What's really in your lipstick?
Most of us own at least a few lipsticks, whether your go-to shade is a barely-there nude or you prefer a vampy red lip. But if you're anything like most of us, you've probably never stopped to think about exactly what ingredients are in your lippie. So we thought we'd find out...
The average lipstick contains the following:
- 65% castor oil
- 15% beeswax
- 10% other waxes
- 5% lanolin
- 5% dyes, perfumes and pigments
Let's look at each ingredient in a bit more detail...
Waxes and oils
The structure of lipsticks is down to the waxes used in its formulation. A number of different waxes are used in lipsticks, including Candelila wax, Carnauba wax and beeswax. Because Carnauba wax has such a high melting point, it helps to prevent lipstick from melting. Waxes are also responsible for the glossy appearance and moisturising benefits your lipstick provides, helping you to look great for your date! Oils are used to make lipstick glossy and help it glide smoothly onto the lips - castor oil is most commonly used.
Pigments and dyes
Lipstick colours come from a wide range of different dyes and pigments. Carmine red, a frequently used pigment, comes from scaled insects. Titanium dioxide is often used to dilute vivid colour for more subtle pink shades.
Depending on the brand of lipstick you use, other compounds can also be added. Fragrances are often used to mask chemical smells and if your lippy promises 'plumping' benefits then chances are it contains capsaicin, the compound found in chillies. In small quantities, its irritating qualities can help to plump lips.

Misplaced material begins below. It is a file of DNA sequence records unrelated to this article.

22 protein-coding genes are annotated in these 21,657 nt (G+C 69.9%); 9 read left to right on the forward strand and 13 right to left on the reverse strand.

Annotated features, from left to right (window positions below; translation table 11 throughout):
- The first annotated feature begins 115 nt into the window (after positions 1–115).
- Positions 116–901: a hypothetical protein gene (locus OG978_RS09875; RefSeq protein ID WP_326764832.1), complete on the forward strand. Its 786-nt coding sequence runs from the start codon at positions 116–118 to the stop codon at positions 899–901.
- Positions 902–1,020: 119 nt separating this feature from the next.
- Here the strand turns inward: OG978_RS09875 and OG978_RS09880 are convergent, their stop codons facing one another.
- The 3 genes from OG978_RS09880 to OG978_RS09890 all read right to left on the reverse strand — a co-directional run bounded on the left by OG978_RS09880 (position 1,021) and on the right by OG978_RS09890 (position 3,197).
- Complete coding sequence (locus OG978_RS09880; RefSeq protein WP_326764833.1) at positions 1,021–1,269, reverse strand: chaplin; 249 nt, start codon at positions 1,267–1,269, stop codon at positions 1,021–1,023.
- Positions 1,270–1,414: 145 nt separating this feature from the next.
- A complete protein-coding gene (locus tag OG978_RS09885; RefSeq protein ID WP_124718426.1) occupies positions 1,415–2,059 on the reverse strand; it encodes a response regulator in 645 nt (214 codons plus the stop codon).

Different brands, different ingredients
The average lippie contains several hundred different chemical compounds to create the finished product and you could be unknowingly putting these chemicals onto (and into) your body on a daily basis, so try to buy natural lipsticks and products wherever you can. There are a number of common ingredients found in almost all lipsticks. Red lipsticks, as we mentioned earlier, use a pigment known as 'Carmine red' which is made by boiling the bodies of crushed cochineal beetles (yuck!) in sodium carbonate. This mixture is then filtered and hydrated potassium aluminium sulphate is added. Long-lasting formulas often contain the chemical compound Eosin, which subtly changes colour when it reacts with the skin's proteins and intensifies the blue tones of a red lipstick.
Is your lipstick safe to use? In recent years, concerns have been raised about traces of heavy metal in lipsticks. A study by the University of California, Berkeley, revealed 32 brands of lipstick contained trace amounts of manganese, lead, chromium and aluminium, although these quantities were thought to be safe. Many companies have started ensuring that their lipsticks are lead-free. It's also important to check whether or not your brand of choice tests on animals. Many brands claim that they don't, when they are in fact part of a larger group who do test ingredients on animals - so be wary.
You can't really be sure of what chemicals you are ingesting when wearing lipsticks from the high street, and as each brand has its own formulations, it might be best to stick to naturally formulated lipsticks or balms from organic, natural skincare brands. If you have to have that new shade of red lippie, try just wearing it occasionally!